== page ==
Skip Navigation
U.S. flag

An official website of the United States government

Dot gov

The .gov means it’s official.
Federal government websites often end in .gov or .mil. Before sharing sensitive information, make sure you’re on a federal government site.

Https

The site is secure.
The https:// ensures that you are connecting to the official website and that any information you provide is encrypted and transmitted securely.

Internet Explorer is no longer a supported browser.

This website may not display properly with Internet Explorer. For the best experience, please use a more recent browser such as the latest versions of Google Chrome, Microsoft Edge, and/or Mozilla Firefox. Thank you.

Your Environment. Your Health.

PREVENTING OPIOID EXPOSURE TRAINING (POET) FOR FIRST RESPONDERS

Export to Word (http://www.niehs.nih.gov//portfolio/index.cfm/portfolio/grantdetail/grant_number/R43ES030582/format/word)
Principal Investigator: Rush, Margaret Andrews
Institute Receiving Award Gryphon Scientific, Llc
Location Takoma Park, MD
Grant Number R43ES030582
Funding Organization National Institute of Environmental Health Sciences
Award Funding Period 02 Apr 2019 to 31 Mar 2021
DESCRIPTION (provided by applicant): PROJECT SUMMARY/ABSTRACT The United States opioid crisis, referring to the rapid increase in the 2010s of both prescription and non-prescription opioid abuse in the United States, is a major public health issue, with overdose deaths from opioids reaching epidemic levels, surpassing the number of gun-related deaths in 2016. While heroin remains the main illicit opioid abused in the U.S., a recent dramatic increase in the availability of synthetic opioids (mainly fentanyl and fentanyl-like substances) up to 10,000 times more potent than morphine has placed first responders at risk of accidental overdose and even death. The extreme potency of these substances, which can be accidentally ingested, inhaled, or absorbed through the skin or via contact with mucous membranes, means that accidental contact with even a minuscule amount can pose a severe threat to first responders. Responders can be exposed to fentanyl not only when responding to overdoses, but also during the execution of search or arrest warrants and during the processing of drug or contaminated non-drug evidence. There is a clear need in the community for products to train first responders on how to effectively protect themselves while still performing their duties and providing timely and appropriate care. The computer-based Preventing Opioid Exposure Training (POET) will be an innovative learning product that teaches first responders about the risks of opioid exposures and how to recognize and manage these risks on the job. Training participants will learn to identify warning signs that they may be encountering a potential fentanyl exposure based on the signs and symptoms of a patient and/or the material observed at a scene. Then, the training will review risk assessment and selection of personal protective equipment (PPE) and guidelines for post-exposure treatment, clean-up, and decontamination. For Phase I, the training curriculum will be developed based on exposure guidelines published by federal agencies and other institutions, as well as interviews with stakeholders. This will be followed by usability testing of the prototype as well as a pre- and post-assessment of first responder knowledge gains at the end of training and three months later. This will contribute to shifting the paradigm of how novel training technologies can drive responder preparedness by using virtual worlds to teach first responders how to recognize and manage occupational risks. The potential commercial application of the POET application includes law enforcement officers at the local, state, and federal level, medical professionals (including EMTs, paramedics, and hospital staff), and other responders who face occupational opioid exposure risks.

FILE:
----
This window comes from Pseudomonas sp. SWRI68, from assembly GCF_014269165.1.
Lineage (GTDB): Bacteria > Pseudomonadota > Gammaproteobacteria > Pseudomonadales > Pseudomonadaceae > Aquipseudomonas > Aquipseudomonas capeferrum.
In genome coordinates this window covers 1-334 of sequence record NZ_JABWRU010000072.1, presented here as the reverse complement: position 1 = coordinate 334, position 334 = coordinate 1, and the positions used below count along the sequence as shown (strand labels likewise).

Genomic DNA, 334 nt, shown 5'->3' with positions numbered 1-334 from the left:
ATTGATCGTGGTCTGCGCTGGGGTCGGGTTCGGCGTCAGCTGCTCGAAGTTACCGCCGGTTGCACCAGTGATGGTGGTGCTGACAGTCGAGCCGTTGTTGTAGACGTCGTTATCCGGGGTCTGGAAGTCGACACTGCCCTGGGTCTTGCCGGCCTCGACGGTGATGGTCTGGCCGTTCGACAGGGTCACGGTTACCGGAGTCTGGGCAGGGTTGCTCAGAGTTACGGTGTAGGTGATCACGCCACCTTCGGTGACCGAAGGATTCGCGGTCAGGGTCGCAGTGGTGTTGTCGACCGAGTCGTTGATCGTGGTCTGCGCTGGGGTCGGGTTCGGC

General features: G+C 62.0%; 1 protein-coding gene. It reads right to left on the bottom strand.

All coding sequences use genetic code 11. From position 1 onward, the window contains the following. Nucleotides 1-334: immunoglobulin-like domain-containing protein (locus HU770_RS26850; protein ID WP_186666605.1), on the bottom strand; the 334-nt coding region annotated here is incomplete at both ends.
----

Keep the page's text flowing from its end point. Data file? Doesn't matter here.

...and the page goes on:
Science Code(s)/Area of Science(s) Primary: 88 - Worker Education (U45)
Secondary: 03 - Carcinogenesis/Cell Transformation
Publications No publications associated with this grant
Program Officer Kathy Ahlmark
Back
to Top